One step you should take is to validate all form data, of course. Especially make sure that an email address is of the proper format (if it makes sense for the form to have an email address input). The other steps involve adding elements to the form expressly for the purpose of weeding out bad submissions. One interesting trick is to include an empty hidden input. Bots will often provide some data for every form element, so if you have an element that should have an empty string as a value and it doesn’t upon submission, that’s a totally bad submission. Another trick is to use a type of captcha, like a text prompt (What is 2+2? How many continents are there?). On the other hand, these aren’t foolproof and it’s possible that the user might not know the answer (yikes!). A final option is to use sessions. Store some key in a session and also store it in a hidden form input. When the form is submitted, make sure the submitted data contains that same key with the same value. This is even more fool-proof if you enforce cookie-only sessions (i.e., session IDs are not allowed in the URL).

Q&A => What should I learn next?

This is a question I get a lot and have already answered a couple of times in previous newsletters. But my thinking always changes (not necessarily gets reversed but is amended with new information), so I’ll talk about this briefly again.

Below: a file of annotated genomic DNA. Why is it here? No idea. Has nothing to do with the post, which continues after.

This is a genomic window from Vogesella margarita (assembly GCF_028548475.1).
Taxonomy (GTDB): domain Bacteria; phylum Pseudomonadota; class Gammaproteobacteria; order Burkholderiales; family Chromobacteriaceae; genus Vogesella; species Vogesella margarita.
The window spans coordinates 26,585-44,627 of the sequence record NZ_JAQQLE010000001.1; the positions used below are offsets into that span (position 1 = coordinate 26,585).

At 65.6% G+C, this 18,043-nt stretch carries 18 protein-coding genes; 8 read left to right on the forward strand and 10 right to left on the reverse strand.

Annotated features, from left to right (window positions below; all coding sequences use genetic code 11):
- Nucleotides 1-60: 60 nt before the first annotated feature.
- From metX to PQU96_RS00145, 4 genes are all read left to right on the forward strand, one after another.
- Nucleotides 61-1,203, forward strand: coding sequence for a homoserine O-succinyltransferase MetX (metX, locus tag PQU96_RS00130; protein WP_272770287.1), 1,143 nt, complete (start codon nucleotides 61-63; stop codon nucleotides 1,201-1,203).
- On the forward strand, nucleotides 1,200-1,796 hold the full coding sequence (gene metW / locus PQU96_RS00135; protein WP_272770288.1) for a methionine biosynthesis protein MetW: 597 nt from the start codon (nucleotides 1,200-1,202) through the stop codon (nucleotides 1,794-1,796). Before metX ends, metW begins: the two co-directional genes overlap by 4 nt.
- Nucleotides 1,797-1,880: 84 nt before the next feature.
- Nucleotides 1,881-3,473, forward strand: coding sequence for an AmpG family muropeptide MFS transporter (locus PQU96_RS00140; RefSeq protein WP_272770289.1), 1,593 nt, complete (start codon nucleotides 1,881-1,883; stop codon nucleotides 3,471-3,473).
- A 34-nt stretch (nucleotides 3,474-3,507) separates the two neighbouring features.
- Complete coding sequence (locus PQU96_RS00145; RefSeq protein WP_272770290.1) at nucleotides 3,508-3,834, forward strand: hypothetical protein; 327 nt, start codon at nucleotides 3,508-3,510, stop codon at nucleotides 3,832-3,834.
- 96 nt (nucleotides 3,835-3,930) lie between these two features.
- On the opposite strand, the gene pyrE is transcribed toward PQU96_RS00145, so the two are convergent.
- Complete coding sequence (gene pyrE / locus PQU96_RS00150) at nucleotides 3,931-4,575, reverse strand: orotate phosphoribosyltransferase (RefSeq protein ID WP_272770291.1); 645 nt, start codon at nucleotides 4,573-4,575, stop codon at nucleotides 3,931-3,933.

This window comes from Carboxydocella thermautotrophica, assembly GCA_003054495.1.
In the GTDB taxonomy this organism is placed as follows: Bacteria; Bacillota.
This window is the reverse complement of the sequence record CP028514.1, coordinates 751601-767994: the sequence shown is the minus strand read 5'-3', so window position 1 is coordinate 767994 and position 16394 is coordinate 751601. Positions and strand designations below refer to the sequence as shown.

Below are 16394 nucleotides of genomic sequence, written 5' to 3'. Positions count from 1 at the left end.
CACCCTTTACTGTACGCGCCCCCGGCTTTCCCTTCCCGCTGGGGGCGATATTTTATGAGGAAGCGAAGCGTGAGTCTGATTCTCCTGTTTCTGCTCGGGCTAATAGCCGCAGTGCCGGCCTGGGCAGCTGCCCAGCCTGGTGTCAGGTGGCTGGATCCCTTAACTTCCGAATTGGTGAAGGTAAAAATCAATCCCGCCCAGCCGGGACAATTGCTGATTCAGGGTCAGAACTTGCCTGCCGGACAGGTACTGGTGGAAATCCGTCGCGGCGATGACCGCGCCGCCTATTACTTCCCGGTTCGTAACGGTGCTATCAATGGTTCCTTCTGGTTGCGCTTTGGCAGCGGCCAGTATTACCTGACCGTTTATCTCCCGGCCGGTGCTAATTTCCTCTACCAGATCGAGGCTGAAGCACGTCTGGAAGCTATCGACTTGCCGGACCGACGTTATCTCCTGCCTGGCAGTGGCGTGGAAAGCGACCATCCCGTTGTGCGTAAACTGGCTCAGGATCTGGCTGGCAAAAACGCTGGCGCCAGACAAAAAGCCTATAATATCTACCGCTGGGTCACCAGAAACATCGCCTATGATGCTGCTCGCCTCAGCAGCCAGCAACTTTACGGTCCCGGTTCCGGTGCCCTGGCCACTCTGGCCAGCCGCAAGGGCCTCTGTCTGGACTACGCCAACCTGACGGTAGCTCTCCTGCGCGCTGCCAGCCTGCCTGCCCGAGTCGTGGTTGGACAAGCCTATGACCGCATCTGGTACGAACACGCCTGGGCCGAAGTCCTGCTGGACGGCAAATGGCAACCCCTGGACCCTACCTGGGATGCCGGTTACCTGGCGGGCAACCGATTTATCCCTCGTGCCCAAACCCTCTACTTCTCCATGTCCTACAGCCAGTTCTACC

Assuming that you’re coming from a background where you’ve now done some HTML, PHP, and MySQL Web development (which is the bulk of my readers, I think), there are two routes you can take: improve your existing skills or add new ones. I would argue that both are equally important. So mastering SQL and more advanced PHP skills are a good idea. You can also update your HTML skills by becoming familiar with CSS. Maybe, just maybe, you’d want to consider learning a PHP framework or object-oriented programming. In terms of new skills, learning JavaScript is a logical next step, as it’s more important these days than ever (thanks to Rich Internet Applications). And a JavaScript framework makes sense, too. Maybe learning an alternative database, like SQLite (I’m a big fan) or a commerical choice. Depending upon what your needs and interests are, you may want to also venture a little bit further out into desktop applications (like using AIR) or Rich Internet Applications using Flex or Flash. That’s kind of where I am today: I like learning and trying new things but in a pinch I probably still turn to PHP for any server-side work.

I would also say that improving your software skills or learning new ones are equally critical as the technologies themselves. Becoming more proficient with your text editor or IDE may not mean anything on a resume, but will greatly increase your productivity. The same goes for learning a bit about Apache or Subversion, both of which won’t get you jobs but will make you money in terms of your productivity.

Q&A => The Ruby vs PHP Debate

I get some regular questions about Ruby/Ruby on Rails, probably because I also talk about it some and it’s been in the press quite a bit lately. I wrote about this some in my blog a while back, but I thought I’d repeat some of those thoughts here, in brief.